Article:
It was 1971 – I'd finally finished college and I was excited to get started in life. The Vietnam war was not over yet and I anticipated getting drafted since I'd already received one draft notice. I had really grown to love cars while I was in college where I bought a 1940 Ford 2-door Deluxe Sedan that I developed into a little street rod. It was powered by a small block Chevy. Next, I had a ‘67 mustang in which I suped up a 289 and added ported and polished heads. My partner and close friend Doug Moorhead was really into the Chevrolet scene and we'd actually picked up a ‘57 Chevy along the freeway and dropped a 409 cu. in engine into it. It was our first real undertaking and it taught us a lot. We just liked old cars - they were fun and we began to watch what was happening in the hobby. We attended car shows, hit the drag strips and just did what a lot of guys our age were doing. We had never considered turning our hobby into a business. What brought about the change were two events that I'll never forget.
By the early 1970s, the Shoebox Chevys (55 56 57 Chevys) had become quite popular and one of the first major Chevrolet automobile clubs had formed out of Colorado, the National Nomad Club. We were intrigued by what the Nomad Club was doing; they pre-dated Classic Chevy by several years. We were interested in becoming members of the Nomad Club - the problem was that one of the prerequisite to being a member of the National Nomad Club was that you had to own a nomad, but we were fresh out of college and broke. Eventually, Doug purchased a nomad and became a member of the association. We began to watch the letters that went back and forth between the members and the directors of the association. There was discussion about enlarging the club but all the directors were quite adamant, “It's going to be a Nomad Club and a Nomad Club only.” After lots of talking and lots of consideration and suggestions, it was evident that the Nomad Club was just a Nomad Club and there was a need in the marketplace for an organization for something other than Nomads.
Another factor that played into our decision to get serious about a national Chevy organization came from reading the leading auto enthusiast magazine of the day, Rot Hod. Back in the early 70s, it was the single publication that most street rodders, hot rodders, and old car people were drawn to. It was interesting because if you go back to the 70s, in a number of editorials and letters to the editor, there were people suggesting that somebody should step forward and start a club or an organization for the '55 '56 and '57 Chevys. In the summer of 1974 Doug had just accepted a change in teaching positions from a school in Michigan to one in New Port Richey, Florida. I was teaching at the time in Wisconsin, and before Doug and his wife moved to Florida, we’d spent quite a bit of time brainstorming. Literally, while on the trip to Florida, Doug finally decided to take a chance.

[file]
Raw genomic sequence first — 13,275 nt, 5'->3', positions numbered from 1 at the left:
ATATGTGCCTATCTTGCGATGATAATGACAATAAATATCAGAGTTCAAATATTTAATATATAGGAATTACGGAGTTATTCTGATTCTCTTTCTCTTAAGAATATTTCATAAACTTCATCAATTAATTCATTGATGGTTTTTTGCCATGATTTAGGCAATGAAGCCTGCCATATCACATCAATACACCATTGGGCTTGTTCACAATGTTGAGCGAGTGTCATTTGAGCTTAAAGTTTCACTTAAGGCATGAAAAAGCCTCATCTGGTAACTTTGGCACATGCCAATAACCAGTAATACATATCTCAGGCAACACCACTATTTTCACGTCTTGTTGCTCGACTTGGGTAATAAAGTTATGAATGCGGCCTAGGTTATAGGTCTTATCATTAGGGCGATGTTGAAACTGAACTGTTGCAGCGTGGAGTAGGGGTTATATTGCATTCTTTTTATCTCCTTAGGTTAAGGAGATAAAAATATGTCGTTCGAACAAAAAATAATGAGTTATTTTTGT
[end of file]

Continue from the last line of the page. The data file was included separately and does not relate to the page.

From Magazine Ads to Self-Publication
Doug called Hot Rod magazine and bought a little one inch ad that offered a $10 or $15 membership for people that were interested in joining fellow enthusiasts of '55 '56 and '57 Chevrolet’s. We started a club that would embrace any Chevrolet model from 1955-1957. We didn’t know exactly what to expect. I have often told people that it would’ve been nice to have had a detailed plan but all we had was a big idea and we wanted to see if there was an interest. That little 1 inch ad cost us a lot of money especially on a teacher’s salary. At that time, we were making about $12,000 a year teaching and the ad was quite expensive, about $125 as I remember, but we thought it was worth it, we figured if we never tried - we’d never know. I do remember this, we took out the ad in the fall issue of Hot Rod magazine and in the first month 305 people sent us $15. We were stunned!